8th December 2018.
With claims traditional retail is dying as shoppers continue to flock online, it may defy logic to open a $220 million retail precinct.
But Fremantle’s creatively named FOMO development is anything but a cookie-cutter box filled with generic shopfronts and harsh, fluorescent lighting. Set to redefine what the future of brincks-and-mortar shopping looks like, the open-sided, free-flowing space plans on granting millennials and families that thing they most want: an experience.
The retail project, positioned in Fremantle’s civic and historic centre, is as unconventional as the port town’s 32,000 residents. The letters of the building’s social media-friendly name have been super-scaled and worked into the structure, which harbours a collection of precincts that blend into one another, constantly transforming as day turns into night. When completed, a hawker-style market will lead to laneways, craft-led maker spaces, cafes and bars, an amphitheatre, marketplace and a pocket park. Traditional shopfronts and sanitised spaces have been banned from the design.
Sirona Capital is behind the development. Its Perth-based managing director, Matthew McNeilly says it’s time for a dramatic rethink about what retail in Australia looks like. “Retail’s doing it tough, but when you scratch beneath the surface, I believe a lot of that is self-inflicted,” he says. “The shopping centre experience feels stuck in the 80s. The world is changing. People are looking for experiences beyond the retail transaction.
That means shopping is almost supplementary to the reason for gathering at a retail venue.. Retailers that are ahead of the curve are going to attract people.”
Fremantle Mayor Brad Pettitt describes FOMO’s approach as “risky, edgy” and just what the artsy area needs to revive its dying retail sector. He believes it should be a blueprint for future development. “How do you rethink what city centres are going to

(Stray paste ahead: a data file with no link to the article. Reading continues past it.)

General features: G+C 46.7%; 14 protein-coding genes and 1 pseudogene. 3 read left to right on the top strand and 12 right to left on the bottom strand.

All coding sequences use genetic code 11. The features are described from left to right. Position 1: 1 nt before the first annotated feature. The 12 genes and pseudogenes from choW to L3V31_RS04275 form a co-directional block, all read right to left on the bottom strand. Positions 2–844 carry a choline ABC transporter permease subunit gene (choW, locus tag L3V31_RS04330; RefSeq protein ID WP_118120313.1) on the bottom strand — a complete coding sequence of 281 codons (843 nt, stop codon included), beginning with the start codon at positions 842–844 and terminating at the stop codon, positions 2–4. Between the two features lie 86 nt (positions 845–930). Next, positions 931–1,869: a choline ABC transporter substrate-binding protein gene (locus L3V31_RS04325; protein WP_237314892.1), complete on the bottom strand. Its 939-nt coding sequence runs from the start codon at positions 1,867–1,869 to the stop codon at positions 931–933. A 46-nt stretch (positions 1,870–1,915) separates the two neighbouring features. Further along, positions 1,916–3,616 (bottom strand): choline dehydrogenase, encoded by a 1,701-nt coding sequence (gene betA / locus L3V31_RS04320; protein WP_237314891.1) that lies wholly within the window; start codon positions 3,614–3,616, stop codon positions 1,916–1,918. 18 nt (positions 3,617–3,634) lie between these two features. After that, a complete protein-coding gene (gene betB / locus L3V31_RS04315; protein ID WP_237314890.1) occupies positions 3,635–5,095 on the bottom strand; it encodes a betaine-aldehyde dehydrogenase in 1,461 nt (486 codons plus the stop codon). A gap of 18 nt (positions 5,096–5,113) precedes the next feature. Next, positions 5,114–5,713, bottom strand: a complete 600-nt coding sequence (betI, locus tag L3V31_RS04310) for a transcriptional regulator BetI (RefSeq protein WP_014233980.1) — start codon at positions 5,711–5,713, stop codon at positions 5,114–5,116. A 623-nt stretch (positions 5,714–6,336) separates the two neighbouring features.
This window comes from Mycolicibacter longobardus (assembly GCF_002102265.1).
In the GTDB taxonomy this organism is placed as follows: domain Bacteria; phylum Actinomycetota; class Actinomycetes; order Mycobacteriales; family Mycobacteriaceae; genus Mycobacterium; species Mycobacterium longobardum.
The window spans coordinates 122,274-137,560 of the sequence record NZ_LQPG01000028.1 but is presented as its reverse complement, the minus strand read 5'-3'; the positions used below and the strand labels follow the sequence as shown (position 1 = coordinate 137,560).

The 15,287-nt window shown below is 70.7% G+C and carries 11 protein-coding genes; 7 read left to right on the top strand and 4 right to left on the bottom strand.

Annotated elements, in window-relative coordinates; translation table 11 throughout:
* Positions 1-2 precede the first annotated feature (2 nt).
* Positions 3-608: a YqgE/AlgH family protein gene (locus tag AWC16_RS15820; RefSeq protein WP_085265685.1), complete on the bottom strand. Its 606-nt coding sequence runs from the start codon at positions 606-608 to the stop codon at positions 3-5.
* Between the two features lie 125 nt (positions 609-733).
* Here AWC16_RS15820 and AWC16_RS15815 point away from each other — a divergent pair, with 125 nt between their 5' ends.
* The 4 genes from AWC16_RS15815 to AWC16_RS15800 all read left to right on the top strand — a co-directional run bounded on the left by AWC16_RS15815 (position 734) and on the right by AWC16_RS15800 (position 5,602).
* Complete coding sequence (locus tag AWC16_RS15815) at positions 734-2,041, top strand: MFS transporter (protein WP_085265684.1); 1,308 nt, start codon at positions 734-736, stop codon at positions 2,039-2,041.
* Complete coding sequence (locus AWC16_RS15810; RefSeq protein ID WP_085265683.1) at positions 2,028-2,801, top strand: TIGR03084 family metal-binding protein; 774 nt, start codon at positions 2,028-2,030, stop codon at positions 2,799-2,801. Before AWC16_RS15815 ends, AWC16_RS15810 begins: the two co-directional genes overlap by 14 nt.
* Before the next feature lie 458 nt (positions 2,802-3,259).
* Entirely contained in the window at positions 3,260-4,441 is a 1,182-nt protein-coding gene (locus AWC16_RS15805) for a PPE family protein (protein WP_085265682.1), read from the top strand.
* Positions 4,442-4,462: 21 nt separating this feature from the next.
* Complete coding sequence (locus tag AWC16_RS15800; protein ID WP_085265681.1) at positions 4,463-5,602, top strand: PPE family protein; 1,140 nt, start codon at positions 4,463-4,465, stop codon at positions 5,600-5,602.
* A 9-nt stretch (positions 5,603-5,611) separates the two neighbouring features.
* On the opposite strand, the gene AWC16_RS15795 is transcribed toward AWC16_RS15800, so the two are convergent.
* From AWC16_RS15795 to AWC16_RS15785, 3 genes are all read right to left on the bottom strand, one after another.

look like in the 21st century?” he asks. “There’s no doubt online is rapidly transforming the retail experience. For us, there’s a sense that FOMO is going to be very different and very experiential, rather than a place where you’re just going to buy the standard stuff that you can buy online.”
The development’s community engagement reveals further out-of-the-box thinking. Extensive research into the town’s cultural DNA was done prior to the architectural design.
Now that construction is under way, a collaborative community event saw almost a thousand people join in a massive, free paint-in at Fremantle Oval earlier this month.
The FOMO Freo Colour event invited locals to paint their interpretation of Fremantle, using supplied easels, paints and brushes that were later donated to local arts organisations. Five works were selected from 500 paintings, to be used by the development in the future. A sunrise piece by eight-year-old artist Elliot Laurent was one of those chosen.
“It is a very big deal for him,” says his father Chris Laurent. “He has asked for an easel and some paints for Christmas so he can continue painting.”
Pettitt, who has a professional background in urban design and sustainable development, says he hasn’t seen this sort of interaction from a developer before. “I thought, ‘That’s risky,’ because I wasn’t sure what level of engagement they’d get. But people wanted to be part of it,” he says.
“It’s what’s going to make this work.”
Construction on FOMO began earlier this year and is on track for completion by the end of 2019.
For further information visit fomofreo.com.au